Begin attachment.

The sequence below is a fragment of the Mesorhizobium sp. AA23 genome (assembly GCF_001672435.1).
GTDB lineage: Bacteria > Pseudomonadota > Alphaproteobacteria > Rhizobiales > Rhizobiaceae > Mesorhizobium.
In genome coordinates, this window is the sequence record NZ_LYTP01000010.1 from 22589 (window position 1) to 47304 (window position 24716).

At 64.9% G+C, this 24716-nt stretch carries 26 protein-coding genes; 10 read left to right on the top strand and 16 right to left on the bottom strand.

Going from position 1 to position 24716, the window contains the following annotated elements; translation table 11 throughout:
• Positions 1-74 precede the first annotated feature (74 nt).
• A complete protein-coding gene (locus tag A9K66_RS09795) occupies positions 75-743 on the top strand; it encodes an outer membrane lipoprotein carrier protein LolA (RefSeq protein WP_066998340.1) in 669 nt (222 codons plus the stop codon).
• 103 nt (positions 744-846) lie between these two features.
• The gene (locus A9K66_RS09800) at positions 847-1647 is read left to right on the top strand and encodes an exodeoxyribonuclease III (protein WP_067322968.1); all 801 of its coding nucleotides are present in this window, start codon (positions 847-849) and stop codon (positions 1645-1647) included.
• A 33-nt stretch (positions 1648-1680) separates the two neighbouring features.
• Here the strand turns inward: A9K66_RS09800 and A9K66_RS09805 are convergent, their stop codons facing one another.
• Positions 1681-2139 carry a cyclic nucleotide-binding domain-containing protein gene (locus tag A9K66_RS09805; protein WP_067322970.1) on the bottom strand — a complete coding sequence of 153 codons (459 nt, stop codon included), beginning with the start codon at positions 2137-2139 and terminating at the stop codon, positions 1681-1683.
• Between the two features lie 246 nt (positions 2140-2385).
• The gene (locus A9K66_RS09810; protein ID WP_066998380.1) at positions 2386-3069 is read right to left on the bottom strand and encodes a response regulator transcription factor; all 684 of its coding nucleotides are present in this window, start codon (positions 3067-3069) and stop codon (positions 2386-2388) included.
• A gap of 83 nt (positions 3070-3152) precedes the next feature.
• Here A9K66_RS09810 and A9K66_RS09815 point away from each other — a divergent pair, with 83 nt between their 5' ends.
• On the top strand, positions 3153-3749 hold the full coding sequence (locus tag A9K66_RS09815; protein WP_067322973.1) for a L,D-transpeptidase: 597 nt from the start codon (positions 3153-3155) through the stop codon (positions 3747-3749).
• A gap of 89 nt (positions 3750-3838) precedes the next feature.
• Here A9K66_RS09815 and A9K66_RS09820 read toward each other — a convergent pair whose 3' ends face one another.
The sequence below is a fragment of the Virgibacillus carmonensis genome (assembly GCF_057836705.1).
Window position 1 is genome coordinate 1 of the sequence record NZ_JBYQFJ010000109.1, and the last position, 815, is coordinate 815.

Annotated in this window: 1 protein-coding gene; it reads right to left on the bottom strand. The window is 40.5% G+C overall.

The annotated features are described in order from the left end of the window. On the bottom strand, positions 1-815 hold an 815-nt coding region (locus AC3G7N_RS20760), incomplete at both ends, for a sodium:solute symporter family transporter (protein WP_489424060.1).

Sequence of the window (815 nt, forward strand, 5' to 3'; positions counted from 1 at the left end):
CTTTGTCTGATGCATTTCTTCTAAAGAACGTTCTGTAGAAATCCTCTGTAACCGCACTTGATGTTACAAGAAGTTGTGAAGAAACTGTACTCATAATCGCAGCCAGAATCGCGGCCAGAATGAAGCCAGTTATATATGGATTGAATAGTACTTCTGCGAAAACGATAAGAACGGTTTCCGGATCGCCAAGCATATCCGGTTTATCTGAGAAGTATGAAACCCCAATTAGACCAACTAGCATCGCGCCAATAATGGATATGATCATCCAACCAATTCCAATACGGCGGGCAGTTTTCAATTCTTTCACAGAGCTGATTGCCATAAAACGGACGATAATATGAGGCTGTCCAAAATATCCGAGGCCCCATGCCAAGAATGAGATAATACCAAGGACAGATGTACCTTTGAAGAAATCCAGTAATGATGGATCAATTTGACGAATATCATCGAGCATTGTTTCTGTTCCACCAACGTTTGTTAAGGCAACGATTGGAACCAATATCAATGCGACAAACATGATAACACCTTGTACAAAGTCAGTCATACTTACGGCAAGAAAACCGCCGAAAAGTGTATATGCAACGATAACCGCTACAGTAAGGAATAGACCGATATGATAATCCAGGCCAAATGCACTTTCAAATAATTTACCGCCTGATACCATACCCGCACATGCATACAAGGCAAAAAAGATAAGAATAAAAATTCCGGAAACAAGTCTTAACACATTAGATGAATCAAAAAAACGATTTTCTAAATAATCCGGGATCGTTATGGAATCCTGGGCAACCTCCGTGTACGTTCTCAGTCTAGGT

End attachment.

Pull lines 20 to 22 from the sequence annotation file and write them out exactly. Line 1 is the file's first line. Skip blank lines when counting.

The sequence below is a fragment of the Virgibacillus carmonensis genome (assembly GCF_057836705.1).
Window position 1 is genome coordinate 1 of the sequence record NZ_JBYQFJ010000109.1, and the last position, 815, is coordinate 815.

Annotated in this window: 1 protein-coding gene; it reads right to left on the bottom strand. The window is 40.5% G+C overall.